ATC IssuesA place where pilots may enter the 'lions den' that is Air Traffic Control in complete safety and find out the answers to all those obscure topics which you always wanted to know the answer to but were afraid to ask.
Seems like plain English to me. I don't think CAP413 is supposed to be inclusive of all necessary R/T to cover all eventualities. I work in ATSOCAS land and my unit has an excellent working relationship with a wide spectrum of military agencies. In the case mentioned.....if you say that you will be operating "not above" 3000 feet [for example] ....it may permit his/her other traffic to operate above you without interference, because your intentions are known. Perhaps the controller was asking a question rather than issuing an instruction....if what you wrote is accurate. In my varied experience "not above" clearances [although this particular case was not a clearance] are not unusual in the UK and so the terminology used should not be completely alien.
Does anyone know the reasoning behind using "not above" rather than "or below"?
Where I come from the standrad phraseology seems to be "1500 feet or below", but in the UK it's "not above 1500 feet". I'm just thinking that, from my untrained point of view, it seems more logical to use "or below" since the risks of missing part of the transmission are less. E.g. Controller transmits "1500 feet or below", pilot hears, "1500 feet", in that case the only think that you miss is that the pilot maintains 1500, rather than the block of 1500 or below.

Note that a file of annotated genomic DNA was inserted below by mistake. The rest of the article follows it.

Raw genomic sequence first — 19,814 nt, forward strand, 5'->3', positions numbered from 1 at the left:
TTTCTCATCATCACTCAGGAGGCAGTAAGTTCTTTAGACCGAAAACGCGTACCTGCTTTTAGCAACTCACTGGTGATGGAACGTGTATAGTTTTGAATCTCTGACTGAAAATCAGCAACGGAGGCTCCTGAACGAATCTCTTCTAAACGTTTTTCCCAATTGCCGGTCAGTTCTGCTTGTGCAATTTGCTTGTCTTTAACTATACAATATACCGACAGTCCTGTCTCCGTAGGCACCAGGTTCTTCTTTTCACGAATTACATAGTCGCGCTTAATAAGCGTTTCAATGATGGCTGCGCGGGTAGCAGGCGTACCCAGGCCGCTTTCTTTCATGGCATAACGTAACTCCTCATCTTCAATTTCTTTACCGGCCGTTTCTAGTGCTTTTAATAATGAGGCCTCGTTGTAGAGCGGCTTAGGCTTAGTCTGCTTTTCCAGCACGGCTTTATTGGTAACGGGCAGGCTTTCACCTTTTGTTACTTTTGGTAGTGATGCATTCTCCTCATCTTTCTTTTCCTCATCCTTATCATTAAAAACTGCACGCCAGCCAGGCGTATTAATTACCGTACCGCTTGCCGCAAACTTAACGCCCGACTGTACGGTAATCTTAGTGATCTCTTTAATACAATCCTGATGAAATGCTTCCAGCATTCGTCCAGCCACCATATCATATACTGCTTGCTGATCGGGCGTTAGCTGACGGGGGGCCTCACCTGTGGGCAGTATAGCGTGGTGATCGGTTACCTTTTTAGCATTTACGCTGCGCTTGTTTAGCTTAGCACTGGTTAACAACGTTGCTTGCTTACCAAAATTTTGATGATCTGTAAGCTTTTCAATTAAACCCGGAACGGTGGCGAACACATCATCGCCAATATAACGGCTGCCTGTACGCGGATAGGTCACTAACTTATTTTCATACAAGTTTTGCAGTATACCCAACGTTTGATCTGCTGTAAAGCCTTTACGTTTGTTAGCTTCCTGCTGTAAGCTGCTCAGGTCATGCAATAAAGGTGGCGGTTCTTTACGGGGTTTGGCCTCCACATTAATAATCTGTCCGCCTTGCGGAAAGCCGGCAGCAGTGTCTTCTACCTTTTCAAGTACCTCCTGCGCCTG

But if the controller transmits "not above 1500 feet", and the pilot hears that as "above 1500 feet", the meaing of the transmission is reversed.
Now granted with proper readbacks and hearbacks the above should never be able to happen, but I'm just trying to see if there's any advantage to using "not above" rather than "or below" style phraseology. Once again I'm not an ATCO or a pilot (even though I hope I will one day make it to become a validated ATCO), but from my perspective it seems more safe to use a positive "or below" clearane rather than a "negative" "not above" clearance.
Maybe he was asking your height from sea level not the height above from the ground level..
I am currently at flight school We use something like that when we are flying Vfr XCountry flights.. Max alt: 1500 AGL (above ground level) so sometimes altitude is 3000 ft but still 1500 ft above ground..
For military controllers, its not uncommon for them to ask a light ac on a BS to request an Altitude or height not above, so they are given full SA. They will then request you fly not above it if they need co-ordination with other ac. Simple. It says nothing about taking 1000' on charlie, yet i've heard civvy atco's request it on co-ordination regularly.